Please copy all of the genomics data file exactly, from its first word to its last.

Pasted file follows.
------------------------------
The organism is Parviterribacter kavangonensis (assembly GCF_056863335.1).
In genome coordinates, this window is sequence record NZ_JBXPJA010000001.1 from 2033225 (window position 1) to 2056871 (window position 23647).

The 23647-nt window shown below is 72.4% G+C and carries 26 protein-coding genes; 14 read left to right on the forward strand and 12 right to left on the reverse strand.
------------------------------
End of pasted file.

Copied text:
The organism is Parviterribacter kavangonensis (assembly GCF_056863335.1).
In genome coordinates, this window is sequence record NZ_JBXPJA010000001.1 from 2033225 (window position 1) to 2056871 (window position 23647).

The 23647-nt window shown below is 72.4% G+C and carries 26 protein-coding genes; 14 read left to right on the forward strand and 12 right to left on the reverse strand.